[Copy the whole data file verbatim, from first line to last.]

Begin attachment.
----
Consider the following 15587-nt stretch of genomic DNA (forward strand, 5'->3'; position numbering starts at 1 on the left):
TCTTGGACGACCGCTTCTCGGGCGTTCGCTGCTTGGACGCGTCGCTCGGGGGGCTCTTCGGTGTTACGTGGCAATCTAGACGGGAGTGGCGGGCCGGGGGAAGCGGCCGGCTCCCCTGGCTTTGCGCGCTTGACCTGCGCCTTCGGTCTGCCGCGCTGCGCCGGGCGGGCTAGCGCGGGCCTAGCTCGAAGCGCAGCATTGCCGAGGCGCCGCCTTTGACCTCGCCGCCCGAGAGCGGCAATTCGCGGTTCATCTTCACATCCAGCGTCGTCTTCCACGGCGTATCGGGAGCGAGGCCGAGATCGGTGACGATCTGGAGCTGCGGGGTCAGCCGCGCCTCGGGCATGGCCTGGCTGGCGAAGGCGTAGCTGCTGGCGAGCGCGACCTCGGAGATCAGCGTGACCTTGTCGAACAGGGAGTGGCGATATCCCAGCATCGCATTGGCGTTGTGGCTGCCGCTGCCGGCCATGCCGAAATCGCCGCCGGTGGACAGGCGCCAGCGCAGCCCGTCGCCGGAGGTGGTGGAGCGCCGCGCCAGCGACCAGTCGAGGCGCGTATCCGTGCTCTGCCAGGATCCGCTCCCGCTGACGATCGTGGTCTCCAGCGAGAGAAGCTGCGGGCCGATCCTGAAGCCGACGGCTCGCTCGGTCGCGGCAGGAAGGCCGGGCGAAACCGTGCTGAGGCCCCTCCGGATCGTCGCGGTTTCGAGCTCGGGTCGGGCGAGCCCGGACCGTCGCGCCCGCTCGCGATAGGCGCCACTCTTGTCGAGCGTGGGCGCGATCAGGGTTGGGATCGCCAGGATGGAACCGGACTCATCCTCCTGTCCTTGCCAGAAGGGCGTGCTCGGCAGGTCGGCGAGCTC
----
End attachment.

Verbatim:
Consider the following 15587-nt stretch of genomic DNA (forward strand, 5'->3'; position numbering starts at 1 on the left):
TCTTGGACGACCGCTTCTCGGGCGTTCGCTGCTTGGACGCGTCGCTCGGGGGGCTCTTCGGTGTTACGTGGCAATCTAGACGGGAGTGGCGGGCCGGGGGAAGCGGCCGGCTCCCCTGGCTTTGCGCGCTTGACCTGCGCCTTCGGTCTGCCGCGCTGCGCCGGGCGGGCTAGCGCGGGCCTAGCTCGAAGCGCAGCATTGCCGAGGCGCCGCCTTTGACCTCGCCGCCCGAGAGCGGCAATTCGCGGTTCATCTTCACATCCAGCGTCGTCTTCCACGGCGTATCGGGAGCGAGGCCGAGATCGGTGACGATCTGGAGCTGCGGGGTCAGCCGCGCCTCGGGCATGGCCTGGCTGGCGAAGGCGTAGCTGCTGGCGAGCGCGACCTCGGAGATCAGCGTGACCTTGTCGAACAGGGAGTGGCGATATCCCAGCATCGCATTGGCGTTGTGGCTGCCGCTGCCGGCCATGCCGAAATCGCCGCCGGTGGACAGGCGCCAGCGCAGCCCGTCGCCGGAGGTGGTGGAGCGCCGCGCCAGCGACCAGTCGAGGCGCGTATCCGTGCTCTGCCAGGATCCGCTCCCGCTGACGATCGTGGTCTCCAGCGAGAGAAGCTGCGGGCCGATCCTGAAGCCGACGGCTCGCTCGGTCGCGGCAGGAAGGCCGGGCGAAACCGTGCTGAGGCCCCTCCGGATCGTCGCGGTTTCGAGCTCGGGTCGGGCGAGCCCGGACCGTCGCGCCCGCTCGCGATAGGCGCCACTCTTGTCGAGCGTGGGCGCGATCAGGGTTGGGATCGCCAGGATGGAACCGGACTCATCCTCCTGTCCTTGCCAGAAGGGCGTGCTCGGCAGGTCGGCGAGCTC